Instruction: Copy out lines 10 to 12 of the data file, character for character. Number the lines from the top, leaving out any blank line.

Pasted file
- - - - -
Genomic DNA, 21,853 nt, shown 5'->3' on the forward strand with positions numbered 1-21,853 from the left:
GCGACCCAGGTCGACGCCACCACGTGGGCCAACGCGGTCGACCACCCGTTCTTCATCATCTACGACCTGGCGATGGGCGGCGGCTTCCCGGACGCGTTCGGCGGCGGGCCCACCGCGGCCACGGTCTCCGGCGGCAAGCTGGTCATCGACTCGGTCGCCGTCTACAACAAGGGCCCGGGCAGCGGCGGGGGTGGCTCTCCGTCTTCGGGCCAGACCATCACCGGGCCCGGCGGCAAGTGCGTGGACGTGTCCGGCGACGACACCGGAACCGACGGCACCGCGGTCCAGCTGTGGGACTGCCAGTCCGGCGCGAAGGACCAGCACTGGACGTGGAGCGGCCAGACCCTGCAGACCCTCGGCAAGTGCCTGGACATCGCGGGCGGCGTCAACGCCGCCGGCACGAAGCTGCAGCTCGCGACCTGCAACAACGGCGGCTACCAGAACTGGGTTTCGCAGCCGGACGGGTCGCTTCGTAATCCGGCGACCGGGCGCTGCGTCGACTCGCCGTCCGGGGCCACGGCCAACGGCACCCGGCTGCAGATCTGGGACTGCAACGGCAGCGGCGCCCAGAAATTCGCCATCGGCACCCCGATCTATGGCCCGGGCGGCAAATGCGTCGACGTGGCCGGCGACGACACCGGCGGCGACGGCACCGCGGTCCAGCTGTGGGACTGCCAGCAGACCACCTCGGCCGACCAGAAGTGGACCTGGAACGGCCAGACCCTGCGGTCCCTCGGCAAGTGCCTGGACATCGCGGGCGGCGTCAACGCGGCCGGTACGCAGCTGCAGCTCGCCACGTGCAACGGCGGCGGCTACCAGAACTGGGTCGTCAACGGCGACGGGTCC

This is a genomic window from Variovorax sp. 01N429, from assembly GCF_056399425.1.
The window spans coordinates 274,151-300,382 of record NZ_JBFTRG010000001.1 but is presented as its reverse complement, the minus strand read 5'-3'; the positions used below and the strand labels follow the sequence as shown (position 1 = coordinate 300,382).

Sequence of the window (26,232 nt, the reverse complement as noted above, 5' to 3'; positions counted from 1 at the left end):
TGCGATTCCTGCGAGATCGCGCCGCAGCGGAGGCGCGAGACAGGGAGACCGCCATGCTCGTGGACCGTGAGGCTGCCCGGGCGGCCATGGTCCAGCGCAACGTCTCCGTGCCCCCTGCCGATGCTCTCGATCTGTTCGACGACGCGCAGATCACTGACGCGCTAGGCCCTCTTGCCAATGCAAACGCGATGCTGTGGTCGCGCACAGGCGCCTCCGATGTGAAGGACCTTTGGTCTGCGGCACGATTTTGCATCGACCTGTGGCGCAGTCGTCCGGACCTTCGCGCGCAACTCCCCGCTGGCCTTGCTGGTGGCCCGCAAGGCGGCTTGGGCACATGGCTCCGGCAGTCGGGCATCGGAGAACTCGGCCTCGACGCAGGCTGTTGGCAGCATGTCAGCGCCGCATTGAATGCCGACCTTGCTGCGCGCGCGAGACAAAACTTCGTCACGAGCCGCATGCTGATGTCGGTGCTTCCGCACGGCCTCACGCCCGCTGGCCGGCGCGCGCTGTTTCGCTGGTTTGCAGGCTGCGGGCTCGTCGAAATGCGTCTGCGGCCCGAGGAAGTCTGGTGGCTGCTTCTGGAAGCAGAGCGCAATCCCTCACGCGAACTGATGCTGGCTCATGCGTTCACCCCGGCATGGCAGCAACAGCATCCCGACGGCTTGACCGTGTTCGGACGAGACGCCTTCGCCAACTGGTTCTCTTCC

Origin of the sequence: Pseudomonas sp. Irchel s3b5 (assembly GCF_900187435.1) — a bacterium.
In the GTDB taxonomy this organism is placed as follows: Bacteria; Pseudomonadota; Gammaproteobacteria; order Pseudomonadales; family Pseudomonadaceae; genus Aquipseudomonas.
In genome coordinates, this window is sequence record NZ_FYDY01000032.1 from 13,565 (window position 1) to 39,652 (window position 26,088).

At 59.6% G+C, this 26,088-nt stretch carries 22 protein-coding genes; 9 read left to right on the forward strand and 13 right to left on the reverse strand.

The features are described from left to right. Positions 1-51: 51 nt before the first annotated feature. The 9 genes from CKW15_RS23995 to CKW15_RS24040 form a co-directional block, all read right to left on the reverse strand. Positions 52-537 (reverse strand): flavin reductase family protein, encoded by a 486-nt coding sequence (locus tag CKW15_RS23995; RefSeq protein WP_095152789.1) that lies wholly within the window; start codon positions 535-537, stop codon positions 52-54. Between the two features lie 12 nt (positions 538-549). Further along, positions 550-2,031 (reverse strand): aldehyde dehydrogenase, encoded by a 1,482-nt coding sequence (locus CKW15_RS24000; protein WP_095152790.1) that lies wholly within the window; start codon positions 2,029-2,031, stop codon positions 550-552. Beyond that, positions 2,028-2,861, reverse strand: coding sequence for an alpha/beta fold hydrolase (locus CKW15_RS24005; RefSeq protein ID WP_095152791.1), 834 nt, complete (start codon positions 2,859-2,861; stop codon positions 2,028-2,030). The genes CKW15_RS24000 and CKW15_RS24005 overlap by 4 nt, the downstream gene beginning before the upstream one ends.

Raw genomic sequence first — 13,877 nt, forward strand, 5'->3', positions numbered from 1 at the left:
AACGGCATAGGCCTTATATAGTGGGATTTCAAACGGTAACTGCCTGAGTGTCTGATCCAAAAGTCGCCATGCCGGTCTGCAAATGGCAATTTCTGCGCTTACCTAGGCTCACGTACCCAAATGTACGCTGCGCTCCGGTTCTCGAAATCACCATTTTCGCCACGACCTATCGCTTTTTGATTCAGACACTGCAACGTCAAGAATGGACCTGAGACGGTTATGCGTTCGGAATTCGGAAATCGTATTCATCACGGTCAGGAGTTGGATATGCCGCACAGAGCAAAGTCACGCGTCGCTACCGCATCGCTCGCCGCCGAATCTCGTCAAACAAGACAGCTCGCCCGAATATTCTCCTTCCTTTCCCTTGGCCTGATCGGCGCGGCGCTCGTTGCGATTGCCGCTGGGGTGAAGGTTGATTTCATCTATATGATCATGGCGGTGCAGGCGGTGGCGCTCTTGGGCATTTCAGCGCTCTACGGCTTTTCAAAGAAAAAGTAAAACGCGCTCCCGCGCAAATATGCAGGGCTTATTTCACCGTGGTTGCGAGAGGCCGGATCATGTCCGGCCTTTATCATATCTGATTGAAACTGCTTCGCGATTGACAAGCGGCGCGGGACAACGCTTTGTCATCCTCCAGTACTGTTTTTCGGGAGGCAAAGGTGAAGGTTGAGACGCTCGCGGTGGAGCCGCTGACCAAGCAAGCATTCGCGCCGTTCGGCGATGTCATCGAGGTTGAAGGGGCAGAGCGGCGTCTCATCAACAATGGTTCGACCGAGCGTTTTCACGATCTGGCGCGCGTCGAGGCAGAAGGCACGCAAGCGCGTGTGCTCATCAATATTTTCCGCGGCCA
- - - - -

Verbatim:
At 59.6% G+C, this 26,088-nt stretch carries 22 protein-coding genes; 9 read left to right on the forward strand and 13 right to left on the reverse strand.

The features are described from left to right. Positions 1-51: 51 nt before the first annotated feature. The 9 genes from CKW15_RS23995 to CKW15_RS24040 form a co-directional block, all read right to left on the reverse strand. Positions 52-537 (reverse strand): flavin reductase family protein, encoded by a 486-nt coding sequence (locus tag CKW15_RS23995; RefSeq protein WP_095152789.1) that lies wholly within the window; start codon positions 535-537, stop codon positions 52-54. Between the two features lie 12 nt (positions 538-549). Further along, positions 550-2,031 (reverse strand): aldehyde dehydrogenase, encoded by a 1,482-nt coding sequence (locus CKW15_RS24000; protein WP_095152790.1) that lies wholly within the window; start codon positions 2,029-2,031, stop codon positions 550-552. Beyond that, positions 2,028-2,861, reverse strand: coding sequence for an alpha/beta fold hydrolase (locus CKW15_RS24005; RefSeq protein ID WP_095152791.1), 834 nt, complete (start codon positions 2,859-2,861; stop codon positions 2,028-2,030). The genes CKW15_RS24000 and CKW15_RS24005 overlap by 4 nt, the downstream gene beginning before the upstream one ends.

Raw genomic sequence first — 13,877 nt, forward strand, 5'->3', positions numbered from 1 at the left: